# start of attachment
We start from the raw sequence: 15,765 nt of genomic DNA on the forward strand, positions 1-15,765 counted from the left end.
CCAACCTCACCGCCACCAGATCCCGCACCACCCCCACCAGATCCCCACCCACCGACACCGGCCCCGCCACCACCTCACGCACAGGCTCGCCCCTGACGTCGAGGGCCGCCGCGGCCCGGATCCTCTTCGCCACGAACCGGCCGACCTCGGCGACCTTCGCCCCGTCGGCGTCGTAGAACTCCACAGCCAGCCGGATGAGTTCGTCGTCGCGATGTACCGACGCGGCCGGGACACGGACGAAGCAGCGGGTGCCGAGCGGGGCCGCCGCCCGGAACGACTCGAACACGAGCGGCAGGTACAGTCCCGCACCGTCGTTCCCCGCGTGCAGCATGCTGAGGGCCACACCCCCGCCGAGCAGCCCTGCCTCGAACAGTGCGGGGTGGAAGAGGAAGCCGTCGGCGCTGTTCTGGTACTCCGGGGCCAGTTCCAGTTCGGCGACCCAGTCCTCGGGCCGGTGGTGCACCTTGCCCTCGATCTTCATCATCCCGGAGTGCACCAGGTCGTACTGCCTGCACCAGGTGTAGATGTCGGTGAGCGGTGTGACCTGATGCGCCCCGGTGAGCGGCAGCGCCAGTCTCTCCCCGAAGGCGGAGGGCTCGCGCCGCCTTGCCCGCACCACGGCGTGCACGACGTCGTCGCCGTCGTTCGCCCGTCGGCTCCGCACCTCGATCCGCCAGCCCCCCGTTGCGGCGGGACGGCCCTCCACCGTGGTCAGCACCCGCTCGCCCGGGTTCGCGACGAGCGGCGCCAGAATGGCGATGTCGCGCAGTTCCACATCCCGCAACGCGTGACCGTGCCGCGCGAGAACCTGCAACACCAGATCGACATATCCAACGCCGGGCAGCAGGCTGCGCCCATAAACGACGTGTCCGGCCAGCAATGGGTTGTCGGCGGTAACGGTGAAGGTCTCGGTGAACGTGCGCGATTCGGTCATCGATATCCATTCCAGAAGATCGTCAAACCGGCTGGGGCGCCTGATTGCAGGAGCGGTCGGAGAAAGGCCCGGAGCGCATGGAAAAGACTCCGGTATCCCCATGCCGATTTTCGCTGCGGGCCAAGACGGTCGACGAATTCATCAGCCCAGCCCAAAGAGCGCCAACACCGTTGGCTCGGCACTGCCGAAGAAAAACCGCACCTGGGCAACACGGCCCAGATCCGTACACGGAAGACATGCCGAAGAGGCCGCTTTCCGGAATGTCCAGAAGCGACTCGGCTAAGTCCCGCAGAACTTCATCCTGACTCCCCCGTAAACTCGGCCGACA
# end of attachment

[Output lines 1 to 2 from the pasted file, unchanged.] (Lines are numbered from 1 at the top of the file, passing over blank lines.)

We start from the raw sequence: 15,765 nt of genomic DNA on the forward strand, positions 1-15,765 counted from the left end.
CCAACCTCACCGCCACCAGATCCCGCACCACCCCCACCAGATCCCCACCCACCGACACCGGCCCCGCCACCACCTCACGCACAGGCTCGCCCCTGACGTCGAGGGCCGCCGCGGCCCGGATCCTCTTCGCCACGAACCGGCCGACCTCGGCGACCTTCGCCCCGTCGGCGTCGTAGAACTCCACAGCCAGCCGGATGAGTTCGTCGTCGCGATGTACCGACGCGGCCGGGACACGGACGAAGCAGCGGGTGCCGAGCGGGGCCGCCGCCCGGAACGACTCGAACACGAGCGGCAGGTACAGTCCCGCACCGTCGTTCCCCGCGTGCAGCATGCTGAGGGCCACACCCCCGCCGAGCAGCCCTGCCTCGAACAGTGCGGGGTGGAAGAGGAAGCCGTCGGCGCTGTTCTGGTACTCCGGGGCCAGTTCCAGTTCGGCGACCCAGTCCTCGGGCCGGTGGTGCACCTTGCCCTCGATCTTCATCATCCCGGAGTGCACCAGGTCGTACTGCCTGCACCAGGTGTAGATGTCGGTGAGCGGTGTGACCTGATGCGCCCCGGTGAGCGGCAGCGCCAGTCTCTCCCCGAAGGCGGAGGGCTCGCGCCGCCTTGCCCGCACCACGGCGTGCACGACGTCGTCGCCGTCGTTCGCCCGTCGGCTCCGCACCTCGATCCGCCAGCCCCCCGTTGCGGCGGGACGGCCCTCCACCGTGGTCAGCACCCGCTCGCCCGGGTTCGCGACGAGCGGCGCCAGAATGGCGATGTCGCGCAGTTCCACATCCCGCAACGCGTGACCGTGCCGCGCGAGAACCTGCAACACCAGATCGACATATCCAACGCCGGGCAGCAGGCTGCGCCCATAAACGACGTGTCCGGCCAGCAATGGGTTGTCGGCGGTAACGGTGAAGGTCTCGGTGAACGTGCGCGATTCGGTCATCGATATCCATTCCAGAAGATCGTCAAACCGGCTGGGGCGCCTGATTGCAGGAGCGGTCGGAGAAAGGCCCGGAGCGCATGGAAAAGACTCCGGTATCCCCATGCCGATTTTCGCTGCGGGCCAAGACGGTCGACGAATTCATCAGCCCAGCCCAAAGAGCGCCAACACCGTTGGCTCGGCACTGCCGAAGAAAAACCGCACCTGGGCAACACGGCCCAGATCCGTACACGGAAGACATGCCGAAGAGGCCGCTTTCCGGAATGTCCAGAAGCGACTCGGCTAAGTCCCGCAGAACTTCATCCTGACTCCCCCGTAAACTCGGCCGACA